Take a look again at these very pretty pie charts showing the proportions/percentages of deaths associated with each VAX LOT per manufacturer of COVID-19 injectable products. First is Pfizer, then Moderna and Janseen. These are the same as in the figure above but bigger so we can see them better.
The distribution and thus contribution of each VAX LOT to the death count is quite uniform by eye and is actually also quite uniform in reality as confirmed by my calculations. Certainly, there are VAX LOTs that contribute more to the deaths and other adverse events, granted, but their contribution to the death toll are not substantially higher when compared to their ‘brother’ and ‘sister’ lots in the top 5%. For example, Pfizer’s VAX LOT EN6201 is associated with 3.7% of the deaths which is comparable to the next two largest contributors EL9262 (3.16%) and EL3248 (3.06%). Moderna’s VAX LOT 039K20A is associated with 3.2% of the deaths which actually is a bit different from the next highest contributor 012L20A (2.67%) and Janssen’s VAX LOT 1805031 is associated with 7.73% of the deaths which is pretty similar to the next highest contributor 043A21A (7.19%). But again, the top 5% do not contribute to even close to 100% of all of the deaths. That’s the take home message.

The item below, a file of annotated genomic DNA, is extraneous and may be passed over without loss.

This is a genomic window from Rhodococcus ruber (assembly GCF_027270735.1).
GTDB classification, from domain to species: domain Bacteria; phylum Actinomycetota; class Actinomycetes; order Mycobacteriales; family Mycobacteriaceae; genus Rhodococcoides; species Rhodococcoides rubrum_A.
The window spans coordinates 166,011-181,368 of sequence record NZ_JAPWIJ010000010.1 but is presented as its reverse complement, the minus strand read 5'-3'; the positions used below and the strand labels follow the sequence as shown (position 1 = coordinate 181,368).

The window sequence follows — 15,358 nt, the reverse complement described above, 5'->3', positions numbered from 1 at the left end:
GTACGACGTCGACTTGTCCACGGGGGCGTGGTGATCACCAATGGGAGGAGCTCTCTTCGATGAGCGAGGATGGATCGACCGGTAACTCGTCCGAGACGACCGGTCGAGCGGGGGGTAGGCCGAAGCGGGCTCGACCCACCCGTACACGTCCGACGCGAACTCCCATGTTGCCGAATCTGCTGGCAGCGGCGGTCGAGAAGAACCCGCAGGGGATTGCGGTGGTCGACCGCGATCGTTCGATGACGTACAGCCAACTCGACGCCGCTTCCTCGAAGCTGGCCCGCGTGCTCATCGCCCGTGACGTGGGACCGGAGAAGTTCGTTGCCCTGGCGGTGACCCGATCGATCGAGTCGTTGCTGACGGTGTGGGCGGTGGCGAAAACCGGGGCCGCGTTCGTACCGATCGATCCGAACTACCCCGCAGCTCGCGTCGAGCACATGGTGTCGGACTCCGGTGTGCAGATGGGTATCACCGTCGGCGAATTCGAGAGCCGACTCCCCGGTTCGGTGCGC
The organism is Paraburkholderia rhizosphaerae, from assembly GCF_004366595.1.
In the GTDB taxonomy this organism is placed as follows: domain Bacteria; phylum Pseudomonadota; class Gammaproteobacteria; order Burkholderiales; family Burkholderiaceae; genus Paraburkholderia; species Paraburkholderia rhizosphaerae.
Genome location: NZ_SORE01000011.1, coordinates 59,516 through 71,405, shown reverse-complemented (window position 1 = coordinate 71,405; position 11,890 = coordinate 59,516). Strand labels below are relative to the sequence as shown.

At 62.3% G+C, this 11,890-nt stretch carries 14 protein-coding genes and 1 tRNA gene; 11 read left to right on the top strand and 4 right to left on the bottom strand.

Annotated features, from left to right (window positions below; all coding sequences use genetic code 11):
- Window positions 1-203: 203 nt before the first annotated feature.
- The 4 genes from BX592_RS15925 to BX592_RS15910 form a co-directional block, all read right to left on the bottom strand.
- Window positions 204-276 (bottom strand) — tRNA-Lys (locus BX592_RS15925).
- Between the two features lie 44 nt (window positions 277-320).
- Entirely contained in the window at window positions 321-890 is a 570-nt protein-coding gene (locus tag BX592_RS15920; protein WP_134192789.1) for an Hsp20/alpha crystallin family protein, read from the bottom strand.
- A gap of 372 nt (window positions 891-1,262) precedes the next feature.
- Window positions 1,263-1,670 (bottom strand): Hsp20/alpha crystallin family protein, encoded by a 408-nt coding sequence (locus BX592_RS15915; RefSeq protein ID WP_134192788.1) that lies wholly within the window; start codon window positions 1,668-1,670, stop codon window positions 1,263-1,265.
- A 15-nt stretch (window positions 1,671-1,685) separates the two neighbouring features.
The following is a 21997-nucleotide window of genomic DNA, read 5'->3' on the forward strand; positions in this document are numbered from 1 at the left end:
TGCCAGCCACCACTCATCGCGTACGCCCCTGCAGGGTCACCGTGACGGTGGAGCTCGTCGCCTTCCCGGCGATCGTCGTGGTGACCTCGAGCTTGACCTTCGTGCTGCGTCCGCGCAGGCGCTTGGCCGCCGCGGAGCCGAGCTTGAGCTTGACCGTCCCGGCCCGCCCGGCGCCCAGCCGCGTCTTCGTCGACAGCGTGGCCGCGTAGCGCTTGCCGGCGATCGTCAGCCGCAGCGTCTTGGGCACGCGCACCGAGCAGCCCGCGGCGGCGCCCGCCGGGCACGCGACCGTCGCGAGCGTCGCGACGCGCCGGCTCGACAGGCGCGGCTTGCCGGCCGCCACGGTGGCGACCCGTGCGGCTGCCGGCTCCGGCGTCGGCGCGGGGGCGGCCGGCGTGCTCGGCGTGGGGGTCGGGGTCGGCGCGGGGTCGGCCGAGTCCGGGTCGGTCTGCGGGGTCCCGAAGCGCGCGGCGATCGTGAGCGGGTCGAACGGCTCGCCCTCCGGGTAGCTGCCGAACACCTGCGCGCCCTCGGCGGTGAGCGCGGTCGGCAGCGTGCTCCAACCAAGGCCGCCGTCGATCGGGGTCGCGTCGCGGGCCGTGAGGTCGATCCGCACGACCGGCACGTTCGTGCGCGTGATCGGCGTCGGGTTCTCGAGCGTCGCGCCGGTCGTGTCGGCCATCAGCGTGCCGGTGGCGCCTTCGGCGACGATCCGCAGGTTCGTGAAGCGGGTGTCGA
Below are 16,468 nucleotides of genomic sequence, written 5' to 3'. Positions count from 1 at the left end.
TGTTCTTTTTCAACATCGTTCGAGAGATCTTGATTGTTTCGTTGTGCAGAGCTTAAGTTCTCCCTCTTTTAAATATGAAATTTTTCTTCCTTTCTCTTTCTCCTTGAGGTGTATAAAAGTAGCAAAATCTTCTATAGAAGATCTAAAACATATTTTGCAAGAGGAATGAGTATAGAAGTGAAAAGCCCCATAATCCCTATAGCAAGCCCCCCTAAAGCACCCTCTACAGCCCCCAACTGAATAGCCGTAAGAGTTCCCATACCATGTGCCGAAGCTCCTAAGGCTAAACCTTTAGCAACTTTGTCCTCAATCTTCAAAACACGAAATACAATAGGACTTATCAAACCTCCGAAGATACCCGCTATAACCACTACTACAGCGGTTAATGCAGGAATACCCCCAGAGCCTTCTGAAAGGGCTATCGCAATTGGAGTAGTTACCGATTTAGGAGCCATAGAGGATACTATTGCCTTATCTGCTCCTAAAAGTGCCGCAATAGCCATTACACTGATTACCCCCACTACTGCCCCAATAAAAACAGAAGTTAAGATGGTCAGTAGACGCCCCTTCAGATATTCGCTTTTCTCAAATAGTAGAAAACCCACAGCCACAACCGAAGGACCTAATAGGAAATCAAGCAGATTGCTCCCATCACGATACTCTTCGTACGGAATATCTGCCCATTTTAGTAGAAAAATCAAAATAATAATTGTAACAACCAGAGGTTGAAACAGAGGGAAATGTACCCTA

On the subject of Manufacturing and Expiration date data